I will miss SiSatchanalai, where I met some truly amazing people. I know look forward to returning home and telling everyone about my experience and the wonderful world that is Thailand.

Tuesday, February 24, 2009

Our last day in Sukhothai

Today is our last day in the Sukhothai province. I just got back this afternoon from our journey north and west in Thailand. I previously mentioned several roads we traveled with many hairpin curves. On the way back today we estimated that this trip I experienced over 6,000 hairpin curves. My stomach today is a little upset which I think is from the roads we have been on. But it has been exciting and fun and I have learned more about this beautiful country.

This evening we gather at Ms. Ratree's house for our final evening together. I have not seen Russ or Judy since Sunday. Ceasar tells me that Mr. Chusak called to say that Russ was ill yesterday and did not attend school. I am hoping he is feeling better today.

Tomorrow morning we board the train at Uttaradit at 8:30 am and head back to Bangkok arriving in the early evening. We have a day and a half to rest and do any last minute shopping and then it is back home.


Monday, February 23, 2009

Wan-nee Duhn ten (Exciting day)

I don't know where to begin with this post....Yesterday after lunch Mr. Tawin's family and I separated from the rest of the group and took off along the western edge of Thailand and headed south...destination Umphang. There is only one road is 90 miles from the next city and to get there you have over 1,200 hairpin curves on a narrow winding road....Umphang is basically the end of the road in this part of Thailand because south of here is the National Wildlife Refuge...This refuge is huge!!!! Approximately 100 miles north to south and over 50 miles east to west with basically no roads. Took us almost 5 hours to go thoe 90 miles.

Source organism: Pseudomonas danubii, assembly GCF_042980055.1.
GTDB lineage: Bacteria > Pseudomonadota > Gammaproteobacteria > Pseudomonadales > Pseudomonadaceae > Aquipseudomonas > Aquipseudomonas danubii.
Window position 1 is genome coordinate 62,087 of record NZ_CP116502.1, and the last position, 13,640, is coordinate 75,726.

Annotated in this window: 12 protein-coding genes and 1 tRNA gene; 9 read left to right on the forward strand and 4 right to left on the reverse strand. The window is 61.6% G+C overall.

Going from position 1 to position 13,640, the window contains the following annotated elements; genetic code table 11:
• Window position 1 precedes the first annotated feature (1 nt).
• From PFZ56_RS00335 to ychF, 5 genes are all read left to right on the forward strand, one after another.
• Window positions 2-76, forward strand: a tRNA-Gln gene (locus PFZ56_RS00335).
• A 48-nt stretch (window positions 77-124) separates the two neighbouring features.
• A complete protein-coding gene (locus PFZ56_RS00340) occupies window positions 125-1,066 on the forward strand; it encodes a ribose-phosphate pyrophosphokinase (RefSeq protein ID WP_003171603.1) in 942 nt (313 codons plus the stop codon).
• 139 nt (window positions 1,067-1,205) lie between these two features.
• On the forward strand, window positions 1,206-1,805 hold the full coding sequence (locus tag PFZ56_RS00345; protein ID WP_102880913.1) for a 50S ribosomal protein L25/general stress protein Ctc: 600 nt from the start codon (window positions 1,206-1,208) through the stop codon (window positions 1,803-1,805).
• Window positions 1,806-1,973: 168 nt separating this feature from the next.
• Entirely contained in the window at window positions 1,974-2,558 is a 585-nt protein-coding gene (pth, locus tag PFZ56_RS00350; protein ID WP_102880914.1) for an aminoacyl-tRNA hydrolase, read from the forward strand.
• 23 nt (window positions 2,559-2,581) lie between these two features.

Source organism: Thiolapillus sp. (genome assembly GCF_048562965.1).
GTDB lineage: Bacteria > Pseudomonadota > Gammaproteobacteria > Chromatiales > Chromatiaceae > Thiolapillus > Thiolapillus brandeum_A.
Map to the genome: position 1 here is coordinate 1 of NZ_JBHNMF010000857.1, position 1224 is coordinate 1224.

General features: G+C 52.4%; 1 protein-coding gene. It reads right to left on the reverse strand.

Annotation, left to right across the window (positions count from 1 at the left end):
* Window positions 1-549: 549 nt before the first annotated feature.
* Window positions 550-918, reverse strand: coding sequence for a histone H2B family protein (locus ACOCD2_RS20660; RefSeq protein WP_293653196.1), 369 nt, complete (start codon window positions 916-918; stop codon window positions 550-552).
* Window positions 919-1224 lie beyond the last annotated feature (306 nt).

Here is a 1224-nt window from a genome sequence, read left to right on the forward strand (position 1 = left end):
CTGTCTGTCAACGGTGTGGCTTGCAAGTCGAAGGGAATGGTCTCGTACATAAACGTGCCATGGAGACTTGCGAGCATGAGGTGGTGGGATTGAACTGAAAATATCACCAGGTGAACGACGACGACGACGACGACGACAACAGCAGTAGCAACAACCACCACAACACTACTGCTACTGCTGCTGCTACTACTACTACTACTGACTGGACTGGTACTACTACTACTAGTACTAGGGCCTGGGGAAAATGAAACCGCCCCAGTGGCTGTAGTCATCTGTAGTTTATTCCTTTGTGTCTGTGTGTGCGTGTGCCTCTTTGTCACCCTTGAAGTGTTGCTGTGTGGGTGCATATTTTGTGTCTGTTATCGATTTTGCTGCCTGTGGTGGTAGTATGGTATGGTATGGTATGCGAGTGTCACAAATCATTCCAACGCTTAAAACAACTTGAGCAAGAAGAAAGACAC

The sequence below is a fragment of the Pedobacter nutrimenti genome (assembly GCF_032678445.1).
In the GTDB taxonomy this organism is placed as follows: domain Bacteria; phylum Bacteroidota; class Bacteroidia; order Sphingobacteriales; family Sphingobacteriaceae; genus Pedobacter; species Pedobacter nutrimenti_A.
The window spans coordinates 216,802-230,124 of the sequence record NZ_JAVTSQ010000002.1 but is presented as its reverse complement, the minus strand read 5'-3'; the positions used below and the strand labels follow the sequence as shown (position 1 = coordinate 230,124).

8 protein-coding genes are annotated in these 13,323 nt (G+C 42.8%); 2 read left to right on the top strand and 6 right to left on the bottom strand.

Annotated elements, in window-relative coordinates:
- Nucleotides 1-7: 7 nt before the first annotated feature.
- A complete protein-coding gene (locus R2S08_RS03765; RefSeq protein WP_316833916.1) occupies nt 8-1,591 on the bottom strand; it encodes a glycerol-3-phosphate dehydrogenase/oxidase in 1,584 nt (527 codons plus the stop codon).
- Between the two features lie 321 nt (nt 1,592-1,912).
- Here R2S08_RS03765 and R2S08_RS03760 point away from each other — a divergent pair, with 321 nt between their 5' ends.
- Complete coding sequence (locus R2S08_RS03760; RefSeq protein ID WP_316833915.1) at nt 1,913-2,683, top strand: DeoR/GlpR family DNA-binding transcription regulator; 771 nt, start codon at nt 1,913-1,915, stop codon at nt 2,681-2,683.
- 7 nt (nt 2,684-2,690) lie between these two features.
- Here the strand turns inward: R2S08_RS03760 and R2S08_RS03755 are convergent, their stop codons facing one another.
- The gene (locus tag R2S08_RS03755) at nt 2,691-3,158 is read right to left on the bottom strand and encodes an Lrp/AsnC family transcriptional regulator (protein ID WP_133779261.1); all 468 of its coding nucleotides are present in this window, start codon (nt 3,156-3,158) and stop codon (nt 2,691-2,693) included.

We are staying at a small resort. Buildings are beautiful teak, but it is not the Hilton or even motel 6. After a good night sleep our adventure began at 9 am when we road in the back of a pickup truck for an adventure drive to take us to the river. Two guides steered the zodiac through 3 hours of unbelievable beauty. There were caves, towering mountains, beautiful trees and wild birds and animals. Wild birds and animals are not seen here in Thailand like in Wisconsin. You have to visit a reserve like this....Why??? Most things edible are eaten, so the reserve is the place you can still see them. While we were only on the northern edge of the reserve we did see a number of small animals and even some monkeys. But the birds were great.....Tam (the bird queen) would have loved this spot. Many species with beautiful songs in the air... We floated for three hours except for two short stops and never met anyone else along this wild and remote river except two fisherwomen. One of our stops was fantastic as a hot spring flows into the river at this point. It is shallow enough to lay down in and enjoy a perfect "nature's whirlpool".